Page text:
International Privacy Report 2008

International Privacy Report

By Neville L. Johnson

October 4, 2008

Beverly Hills attorney Neville L. Johnson comments on International Privacy in World Media Law Report, a daily email service that provides Newsletter Updates on copyright developments from over 50 jurisdictions and is written by a panel of 120 leading copyright lawyers from both national and international law firms or senior lawyers in industry and private practice, as well as government and regulatory officials.

The International Intellectual Property Alliance (IIPA) – which comprises the seven largest IP interest groups in the United States, including the Association of American Publishers, the Entertainment Software Association, the Motion Picture Association of America and the Recording Industry Association of America – has issued its latest report on piracy and market access problems. The good news is that gross domestic product is 6.48% of the US economy, growing at 7% per year, which is twice the average. Core compensation for the average copyright industry worker in 2005 was $66,389, a 40% premium above the US average compensation level. However, the bad news is that piracy continues to be rampant. The report has now been forwarded to US Trade Representative Susan Schwab.

The International Intellectual Property Alliance (IIPA) – which comprises the seven largest IP interest groups in the United States, including the Association of American Publishers, the

The report rounds up the usual suspects, describing how China’s enforcement actions have so far had little deterrent effect:

“Online and mobile piracy have become huge problems in China, with the internet connected population having reached 210 million at the end of 2007, and with over 500 million mobile devices in the marketplace.”

Russia is the worst offender, with piracy rates at 70% in some sectors, although some progress is being made. Interestingly, Canada joins the IIPA’s watch list (the second highest level of monitoring) for not having taken meaningful steps to modernize its copyright laws (see “Government steps back from copyright reforms after widespread protests”). Other new additions to the watch list include Greece, Israel, Spain, Sweden and Turkey. Piracy also remains a problem in Argentina, Chile, India, Mexico, Peru, Saudi Arabia, Thailand and Ukraine.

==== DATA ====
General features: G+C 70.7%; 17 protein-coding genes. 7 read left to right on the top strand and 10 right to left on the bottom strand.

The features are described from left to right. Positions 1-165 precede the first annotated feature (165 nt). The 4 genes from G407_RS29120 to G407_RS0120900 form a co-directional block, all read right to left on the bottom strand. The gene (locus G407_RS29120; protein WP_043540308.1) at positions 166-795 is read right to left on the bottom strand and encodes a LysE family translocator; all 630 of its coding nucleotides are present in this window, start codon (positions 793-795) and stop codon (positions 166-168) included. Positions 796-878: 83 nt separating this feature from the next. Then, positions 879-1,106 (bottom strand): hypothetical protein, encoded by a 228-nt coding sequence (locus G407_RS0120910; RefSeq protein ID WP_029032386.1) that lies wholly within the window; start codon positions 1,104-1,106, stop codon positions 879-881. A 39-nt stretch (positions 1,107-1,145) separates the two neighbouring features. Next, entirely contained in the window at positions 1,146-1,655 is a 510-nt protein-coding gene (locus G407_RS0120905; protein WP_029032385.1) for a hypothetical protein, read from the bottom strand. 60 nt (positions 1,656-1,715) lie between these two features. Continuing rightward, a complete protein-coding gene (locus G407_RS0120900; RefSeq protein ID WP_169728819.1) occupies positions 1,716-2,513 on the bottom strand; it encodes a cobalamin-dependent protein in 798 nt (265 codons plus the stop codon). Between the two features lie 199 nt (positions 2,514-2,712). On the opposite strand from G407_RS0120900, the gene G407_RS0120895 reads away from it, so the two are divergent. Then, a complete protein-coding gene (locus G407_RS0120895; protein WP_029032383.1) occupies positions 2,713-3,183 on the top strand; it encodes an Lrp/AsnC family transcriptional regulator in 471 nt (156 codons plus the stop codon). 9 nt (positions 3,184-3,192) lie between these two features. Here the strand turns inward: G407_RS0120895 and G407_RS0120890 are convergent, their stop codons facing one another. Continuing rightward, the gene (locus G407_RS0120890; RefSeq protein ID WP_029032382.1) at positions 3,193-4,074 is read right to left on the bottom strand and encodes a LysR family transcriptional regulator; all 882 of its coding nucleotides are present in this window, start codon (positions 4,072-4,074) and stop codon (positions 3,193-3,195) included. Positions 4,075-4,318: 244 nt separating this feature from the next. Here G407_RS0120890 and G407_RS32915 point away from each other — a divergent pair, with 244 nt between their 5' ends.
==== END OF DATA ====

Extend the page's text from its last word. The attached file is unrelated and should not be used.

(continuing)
The report is neither a surprise nor a wake-up call. Piracy has long been the bane of those who sell intellectual property. At the recent World Intellectual Property Organization/International Confederation of Society of Authors and Composers meeting at Vanderbilt Law School in Nashville, Tennessee, the cognoscenti and leaders in copyright industries, especially those involved in collecting royalties, could not come to any agreement as to the best ways to monetize (or in some way collect from) those who would otherwise engage in piracy. It is a massive problem in the United States, with some reports that up to 95% (and at least 50%) of all music on the web is pirated. One suggestion is to place a levy on all internet service providers (ISPs) and hardware manufacturers, and then divide the resulting monies between rights holders. However, this controversial suggestion has been rejected by ISPs and manufacturers, which understandably prefer to set their own pricing.

In short, due to market forces (ie, a world population that scoffs at copyright law and engages in piracy) the debate about increasing the viability of alternative methods of collecting income from online distribution looks set to continue for some time to come.

Neville L Johnson, Johnson & Johnson LLP, Los Angeles

  • www.worldmedialawreport.com World Media Law Report – Daily email service that provides Newsletter Updates on copyright developments from over 50 jurisdictions and iswritten by a panel of 120 leading copyright lawyers from both national and international law firms specifically for senior lawyers in industry and private practice, as well as government and regulatory officials.
  • www.wipo.int The World Intellectual Property Organization (WIPO) – Specialized agency of the United Nations headquartered in Geneva, Switzerland and established by the WIPO Convention in 1967, dedicated to developing a balanced and accessible international intellectual property (IP) system, which rewards creativity, stimulates innovation and contributes to economic development while safeguarding the public interest.
    Tags: WIPO, OMPI, World Intellectual Property Organization, patents, marks, trademarks, brands, trade names, inventions, industrial designs, geographical indications, appellations of origin, origins of source, copyright, related rights, broadcasting rights, piracy, counterfeiting, arbitration, mediation, cyber squatting, domain names, traditional knowledge, biotechnology, biodiversity, electronic commerce, e-commerce, law, intellectual property, intellectual property protection, industrial property